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How does Willie change and develop as a character in the play 'Hobson's Choice' unfolds.

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How does Willie change and develop as a character in the play 'Hobson's Choice' unfolds. 'Hobson's Choice' was first performed in 1915 and was written by Harold Brighouse. At this time the social class structure in Britain was very strict, and this provides the basis on which this book is based. For example, people with a lot of money who could afford private education by governesses were counted as upper-class. Prosperous tradesmen for example were middle class. The less fortunate people who were poor and who had to work manually to make a living, to look after their families, were the working class. Some people were usually from workhouses and orphanages which is what made them the lowest of the low. Working class were never expected to achieve anything beyond their own class, although a new class in society (called the 'nouveau riche') was already emerging. This was where industrialists had up made money in business and had married into a class above them. The industrialists needed the social approval that marrying into the class gave them, and the upper class needed the money. In this story, Willie's father was from a workhouse so Willie is thought of as a worker who will never achieve anything higher than his work in the cellar. This was proved not to be the case further on in the story where Willie married Maggie and became a prosperous tradesman like Maggie's father Mr. ...read more.


In the film, the same thing happened, but this time, we as the audience could actually see it happening. The fact that he's being hit makes us feel sorry for him as he didn't love Maggie and was only doing as he's told, and because of that, he's being beaten. When Hobson hits Willie for the second and third time, we can see that he's become braver as he has the sense of anger in his eyes which we can see in the film. He then storms out of the shop with Maggie. The next change we see in Willie is at his wedding. Maggie says "Sithee, Will, I've a respect for church. Yon's not the place for lies. The parson's going to ask you will you have me and you'll either answer truthfully or not at all. If you're not willing, just say so now, and -" Willie then says he'll say "yes". This shows that his feelings towards Maggie have changed. This is also supported when he tells Maggie that "she's growing on him". After their wedding, Maggie, Willie, Alice, Vickey, Albert Prosser and Freddie Beenstock go to Willie's shop in the cellar in Oldfield Road. This is where we can see a big change in Willie. He has become more self confident and has been educated by Maggie to speak well. ...read more.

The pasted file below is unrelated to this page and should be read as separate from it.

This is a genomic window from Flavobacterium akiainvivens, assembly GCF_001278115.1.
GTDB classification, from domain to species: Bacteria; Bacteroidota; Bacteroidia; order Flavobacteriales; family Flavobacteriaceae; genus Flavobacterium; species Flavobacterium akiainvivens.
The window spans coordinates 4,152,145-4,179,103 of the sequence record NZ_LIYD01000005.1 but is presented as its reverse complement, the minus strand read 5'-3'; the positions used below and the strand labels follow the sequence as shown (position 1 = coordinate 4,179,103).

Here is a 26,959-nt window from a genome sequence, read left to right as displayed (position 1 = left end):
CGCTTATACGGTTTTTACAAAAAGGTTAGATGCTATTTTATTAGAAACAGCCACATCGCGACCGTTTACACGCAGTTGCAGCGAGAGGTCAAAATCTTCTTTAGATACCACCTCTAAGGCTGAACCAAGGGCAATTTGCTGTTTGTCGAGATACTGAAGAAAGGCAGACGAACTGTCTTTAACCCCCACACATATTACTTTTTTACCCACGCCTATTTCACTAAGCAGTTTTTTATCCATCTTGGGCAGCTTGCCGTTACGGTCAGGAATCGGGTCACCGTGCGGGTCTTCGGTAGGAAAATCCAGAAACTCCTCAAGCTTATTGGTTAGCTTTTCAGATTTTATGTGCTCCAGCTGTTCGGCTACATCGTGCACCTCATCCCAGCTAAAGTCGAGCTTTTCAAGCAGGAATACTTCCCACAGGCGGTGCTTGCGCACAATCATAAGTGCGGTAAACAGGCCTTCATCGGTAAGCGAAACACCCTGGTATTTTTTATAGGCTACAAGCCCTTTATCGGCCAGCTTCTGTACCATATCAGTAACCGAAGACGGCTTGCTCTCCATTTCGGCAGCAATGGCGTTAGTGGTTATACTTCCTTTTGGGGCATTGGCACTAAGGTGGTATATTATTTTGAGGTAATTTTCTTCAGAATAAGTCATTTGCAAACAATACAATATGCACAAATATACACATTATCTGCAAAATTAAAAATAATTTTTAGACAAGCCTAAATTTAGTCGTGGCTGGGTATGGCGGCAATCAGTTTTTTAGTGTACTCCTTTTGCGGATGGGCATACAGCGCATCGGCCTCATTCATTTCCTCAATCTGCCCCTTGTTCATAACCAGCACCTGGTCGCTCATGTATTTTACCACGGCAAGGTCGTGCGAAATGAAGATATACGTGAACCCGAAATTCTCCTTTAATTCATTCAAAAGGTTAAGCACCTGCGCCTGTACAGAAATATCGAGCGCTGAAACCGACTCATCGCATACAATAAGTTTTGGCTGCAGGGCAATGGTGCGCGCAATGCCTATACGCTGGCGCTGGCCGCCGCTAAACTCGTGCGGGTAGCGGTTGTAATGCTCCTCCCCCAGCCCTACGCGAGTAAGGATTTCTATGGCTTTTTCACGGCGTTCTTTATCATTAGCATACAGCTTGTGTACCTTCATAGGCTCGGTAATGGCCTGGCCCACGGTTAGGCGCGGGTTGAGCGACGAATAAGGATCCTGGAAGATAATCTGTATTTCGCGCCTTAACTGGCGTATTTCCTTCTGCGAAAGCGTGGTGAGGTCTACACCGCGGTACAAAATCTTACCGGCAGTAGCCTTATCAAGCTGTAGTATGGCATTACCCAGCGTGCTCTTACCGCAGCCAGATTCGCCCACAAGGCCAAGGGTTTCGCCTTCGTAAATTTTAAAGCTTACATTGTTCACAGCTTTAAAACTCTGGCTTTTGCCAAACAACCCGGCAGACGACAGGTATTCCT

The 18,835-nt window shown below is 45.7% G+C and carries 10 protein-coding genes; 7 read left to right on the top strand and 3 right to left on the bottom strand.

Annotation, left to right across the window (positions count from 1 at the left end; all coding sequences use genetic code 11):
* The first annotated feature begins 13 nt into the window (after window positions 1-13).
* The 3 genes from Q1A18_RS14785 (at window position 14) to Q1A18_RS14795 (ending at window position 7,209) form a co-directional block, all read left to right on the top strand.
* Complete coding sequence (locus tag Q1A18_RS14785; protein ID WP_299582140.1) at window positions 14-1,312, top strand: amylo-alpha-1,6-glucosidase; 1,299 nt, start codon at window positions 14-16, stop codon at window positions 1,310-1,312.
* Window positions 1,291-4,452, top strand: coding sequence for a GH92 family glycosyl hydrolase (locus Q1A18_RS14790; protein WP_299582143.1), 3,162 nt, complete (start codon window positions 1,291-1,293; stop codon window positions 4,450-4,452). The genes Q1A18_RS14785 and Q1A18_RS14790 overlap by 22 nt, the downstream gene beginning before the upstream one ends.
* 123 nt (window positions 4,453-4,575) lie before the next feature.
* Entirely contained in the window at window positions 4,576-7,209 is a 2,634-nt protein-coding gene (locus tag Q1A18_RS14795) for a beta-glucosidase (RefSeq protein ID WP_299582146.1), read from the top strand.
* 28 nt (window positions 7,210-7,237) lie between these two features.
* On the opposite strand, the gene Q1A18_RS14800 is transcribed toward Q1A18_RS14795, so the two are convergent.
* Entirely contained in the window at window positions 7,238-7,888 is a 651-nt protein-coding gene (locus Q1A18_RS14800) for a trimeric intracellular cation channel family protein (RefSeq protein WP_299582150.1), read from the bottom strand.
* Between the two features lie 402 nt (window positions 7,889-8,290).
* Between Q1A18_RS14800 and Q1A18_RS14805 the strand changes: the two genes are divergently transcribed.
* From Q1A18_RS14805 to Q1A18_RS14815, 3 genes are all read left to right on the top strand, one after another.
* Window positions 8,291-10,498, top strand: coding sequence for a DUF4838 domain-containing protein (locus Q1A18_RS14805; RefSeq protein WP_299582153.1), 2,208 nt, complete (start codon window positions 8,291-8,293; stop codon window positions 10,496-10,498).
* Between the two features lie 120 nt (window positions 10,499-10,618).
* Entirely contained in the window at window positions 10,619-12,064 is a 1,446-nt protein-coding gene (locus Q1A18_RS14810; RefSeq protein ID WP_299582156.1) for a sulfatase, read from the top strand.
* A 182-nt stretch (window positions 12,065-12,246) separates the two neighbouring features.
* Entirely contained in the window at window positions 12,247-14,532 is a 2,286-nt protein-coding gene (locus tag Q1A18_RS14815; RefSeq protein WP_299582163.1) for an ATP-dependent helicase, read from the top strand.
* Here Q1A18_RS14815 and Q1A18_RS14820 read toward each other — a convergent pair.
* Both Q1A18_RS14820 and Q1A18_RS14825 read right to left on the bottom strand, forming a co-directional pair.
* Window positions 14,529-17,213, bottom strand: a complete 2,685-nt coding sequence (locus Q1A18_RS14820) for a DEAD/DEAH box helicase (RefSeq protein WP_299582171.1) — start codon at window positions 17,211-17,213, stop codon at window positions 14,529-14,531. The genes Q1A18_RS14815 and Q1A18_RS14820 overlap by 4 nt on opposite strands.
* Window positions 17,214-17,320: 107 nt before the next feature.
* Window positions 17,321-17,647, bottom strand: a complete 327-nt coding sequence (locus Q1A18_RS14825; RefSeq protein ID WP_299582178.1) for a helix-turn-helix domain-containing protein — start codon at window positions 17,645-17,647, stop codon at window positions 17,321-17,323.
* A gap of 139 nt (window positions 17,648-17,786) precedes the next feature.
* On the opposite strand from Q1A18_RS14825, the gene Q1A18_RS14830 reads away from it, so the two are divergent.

Not only did she sell the boots at a good price, but she also taught him how to be successful by increasing his self-confidence and boldness. This is how he eventually manages to stand up to Mr. Hobson and become his partner in business. We can tell by this scene that Willie has grown all the way through the play, and has been able to climb the ladder of class and become 'Master of Hobson's, which very rarely happened in real life. Maggie has also taught him to be self-confident and proud, which is what made him a real rival to Hobson. His original work was making boots for Mr. Hobson at 16 shillings a week, but now he runs his own shop and has a partnership with Hobson to share his shop half and half. This is a big difference from what he originally did. Willie's life has also gone round in a circle. He started off a poor, working class citizen, then he moved to a shop and then finally came back to his original workplace but as the boss. I think that Maggie helped Willie a lot. She taught him how to speak well and how do dress properly. She also taught him to stand up for himself, but if he didn't have it in him, he wouldn't have been able to this. Maggie also helped him on his way to having a successful business. Without her, Willie would never have been what he is by the end of the play. ...read more.

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